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Breast Pumps

Friday, 3 November 2006 | Tags: , ,

About 80% of new mothers breastfeed their babies. Being able to bottle your own milk can give you a little bit of freedom, whether youíre returning to work or you just want a night off. A breast pump comes in handy to help you keep nourishing your baby with breast milk.

The Basics

  • For regular pumping sessions (e.g. if you’re going back to work), consider an electric breast pump, which is more efficient than a manual pump. They are, however, more cumbersome to travel with, noisier, and generally more expensive.

  • A manual pump is sufficient for occasional use. They are usually smaller, quieter, and less expensive, though slower than electric. You can often control the pump rate and suction.

  • Mothers of premature babies need to pump exclusively until their babies are ready to nurse. A hospital-quality pump (which can usually be rented) is the most efficient in these cases.

  • Most funnels (placed over the breast) work for the majority of women; if the standard size doesn’t work for you, look for a model that offers different sizes.

  • For time-crunched mothers, consider a double pump to allow you to pump both breasts at once and cut your pumping time in half.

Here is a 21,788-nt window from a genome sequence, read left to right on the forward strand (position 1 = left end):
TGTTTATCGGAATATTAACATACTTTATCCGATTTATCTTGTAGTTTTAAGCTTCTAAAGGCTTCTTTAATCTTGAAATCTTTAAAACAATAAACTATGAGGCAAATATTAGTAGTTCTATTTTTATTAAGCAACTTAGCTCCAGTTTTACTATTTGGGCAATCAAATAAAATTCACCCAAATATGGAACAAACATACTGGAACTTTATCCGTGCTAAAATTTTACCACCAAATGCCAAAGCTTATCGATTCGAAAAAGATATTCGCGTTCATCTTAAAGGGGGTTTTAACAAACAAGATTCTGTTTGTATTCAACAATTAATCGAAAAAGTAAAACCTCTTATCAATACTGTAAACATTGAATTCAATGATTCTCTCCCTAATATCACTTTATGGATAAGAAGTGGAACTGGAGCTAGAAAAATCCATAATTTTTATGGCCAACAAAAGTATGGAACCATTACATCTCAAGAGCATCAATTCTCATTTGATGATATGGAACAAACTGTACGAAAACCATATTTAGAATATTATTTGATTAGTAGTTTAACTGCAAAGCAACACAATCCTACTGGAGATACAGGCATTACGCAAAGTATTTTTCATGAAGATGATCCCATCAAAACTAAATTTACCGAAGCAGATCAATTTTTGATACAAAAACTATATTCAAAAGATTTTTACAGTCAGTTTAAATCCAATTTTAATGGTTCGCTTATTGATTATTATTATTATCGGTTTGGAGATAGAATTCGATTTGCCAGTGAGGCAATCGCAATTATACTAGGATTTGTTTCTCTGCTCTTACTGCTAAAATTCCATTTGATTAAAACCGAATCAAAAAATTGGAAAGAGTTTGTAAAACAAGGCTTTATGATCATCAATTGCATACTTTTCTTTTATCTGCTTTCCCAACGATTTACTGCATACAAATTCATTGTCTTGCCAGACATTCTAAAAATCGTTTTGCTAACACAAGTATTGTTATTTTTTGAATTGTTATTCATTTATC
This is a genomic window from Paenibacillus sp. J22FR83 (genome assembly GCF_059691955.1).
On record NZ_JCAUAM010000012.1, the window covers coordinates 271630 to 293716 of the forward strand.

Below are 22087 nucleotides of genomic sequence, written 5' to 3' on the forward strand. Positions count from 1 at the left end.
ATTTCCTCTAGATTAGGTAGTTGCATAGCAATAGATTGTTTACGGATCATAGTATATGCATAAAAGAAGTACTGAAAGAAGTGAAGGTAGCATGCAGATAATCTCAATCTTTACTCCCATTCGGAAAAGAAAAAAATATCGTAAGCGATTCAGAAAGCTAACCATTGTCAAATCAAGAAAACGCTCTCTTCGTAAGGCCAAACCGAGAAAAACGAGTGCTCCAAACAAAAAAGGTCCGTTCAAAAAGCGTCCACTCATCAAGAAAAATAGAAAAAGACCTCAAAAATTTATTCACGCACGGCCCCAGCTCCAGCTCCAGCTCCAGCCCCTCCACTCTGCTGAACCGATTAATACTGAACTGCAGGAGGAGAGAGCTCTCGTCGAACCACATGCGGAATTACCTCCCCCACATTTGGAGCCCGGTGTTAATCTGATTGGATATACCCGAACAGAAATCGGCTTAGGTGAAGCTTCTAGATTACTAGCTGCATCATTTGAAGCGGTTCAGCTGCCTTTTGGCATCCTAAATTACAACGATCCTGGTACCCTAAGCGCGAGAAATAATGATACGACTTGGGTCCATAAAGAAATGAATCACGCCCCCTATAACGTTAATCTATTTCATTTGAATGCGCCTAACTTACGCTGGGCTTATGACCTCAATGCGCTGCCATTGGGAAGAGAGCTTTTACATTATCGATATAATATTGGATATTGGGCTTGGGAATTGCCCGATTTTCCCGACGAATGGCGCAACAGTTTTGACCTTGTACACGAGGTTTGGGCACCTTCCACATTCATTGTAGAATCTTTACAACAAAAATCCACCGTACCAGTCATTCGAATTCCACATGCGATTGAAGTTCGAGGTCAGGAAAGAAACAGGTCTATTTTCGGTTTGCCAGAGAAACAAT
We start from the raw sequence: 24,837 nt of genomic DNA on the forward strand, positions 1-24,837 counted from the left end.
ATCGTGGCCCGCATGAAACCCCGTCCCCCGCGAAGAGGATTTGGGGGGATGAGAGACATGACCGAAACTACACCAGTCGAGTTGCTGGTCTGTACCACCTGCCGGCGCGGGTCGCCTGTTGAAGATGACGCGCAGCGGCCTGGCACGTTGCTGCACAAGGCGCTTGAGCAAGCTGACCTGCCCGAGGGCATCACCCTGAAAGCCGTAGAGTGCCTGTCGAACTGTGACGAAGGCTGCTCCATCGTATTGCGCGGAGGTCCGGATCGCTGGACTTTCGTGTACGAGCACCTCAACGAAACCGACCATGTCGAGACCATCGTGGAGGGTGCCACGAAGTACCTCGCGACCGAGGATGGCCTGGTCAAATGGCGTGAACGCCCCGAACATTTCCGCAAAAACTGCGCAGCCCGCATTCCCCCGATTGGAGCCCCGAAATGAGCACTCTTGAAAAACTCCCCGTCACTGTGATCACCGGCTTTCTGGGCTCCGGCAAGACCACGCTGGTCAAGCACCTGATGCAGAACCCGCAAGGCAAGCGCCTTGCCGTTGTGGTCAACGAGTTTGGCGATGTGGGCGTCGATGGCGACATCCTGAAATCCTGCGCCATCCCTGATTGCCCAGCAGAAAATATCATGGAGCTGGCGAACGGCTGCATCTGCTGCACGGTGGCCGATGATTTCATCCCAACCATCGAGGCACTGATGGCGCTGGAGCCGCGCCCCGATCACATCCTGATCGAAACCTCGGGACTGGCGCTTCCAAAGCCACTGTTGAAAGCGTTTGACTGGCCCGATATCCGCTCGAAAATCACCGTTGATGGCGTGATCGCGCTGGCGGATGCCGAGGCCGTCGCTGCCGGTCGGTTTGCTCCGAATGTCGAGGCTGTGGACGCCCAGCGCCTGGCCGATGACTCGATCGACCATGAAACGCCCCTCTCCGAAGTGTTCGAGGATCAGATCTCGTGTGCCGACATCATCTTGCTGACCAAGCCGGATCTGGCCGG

• For electric pumps, make sure it can use batteries as well in case a wall outlet is unavailable.

  • A baby’s natural suckle is about 50-60 sucks per minute. Find a pump that best mimics this rate to yield the best results.

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Other Considerations

  • If you’re traveling with it frequently (e.g. back and forth to work), then the fewer parts the better.

  • Have a carry case or bag to make things easier.

TEST CRITERIA

With the help some new moms, we tested four different pumps to see which one was most effective.

  • Gerber Explore & Go (manual): $54.99
  • Avent ISIS Naturally (manual): $99.99
  • First Years Natural Comfort (electric/battery): $49.99 (US)
  • Medela Pump In Style (electric): $349.99

Noise Test

  • Both manual pumps were very quiet.

  • The noise level definitely shot up with the First Years pump.

  • There was certainly some sound coming from the Medela; it wasn’t very loud but it was a unique sound that could potentially attract attention.

Suction Test

Our physicist expert measured the vacuum power and pump rate of each product.

  • All of the pumps had a good vacuum, but the electric pumps were faster.

Usability & Comfort Test

  • The Gerber assembled easily but the moms didn’t like its suction; they felt the shape of the funnel wasn’t a good fit over the breast.

  • The Avent got top marks for a manual pump that worked well, and was easy and convenient.

  • One time-crunched mom liked the convenience and speed of the Medela Pump, which took one-third the time of a manual pump.

  • The First Years pump worked alright, but not as efficiently as other options. It was also on the noisy side.

OUR TOP PICK

The Avent system got top marks for a manual pump it worked well with ease and convenience. For speed, our breastfeeding testers liked the Medela Pump In Style electric pump. 

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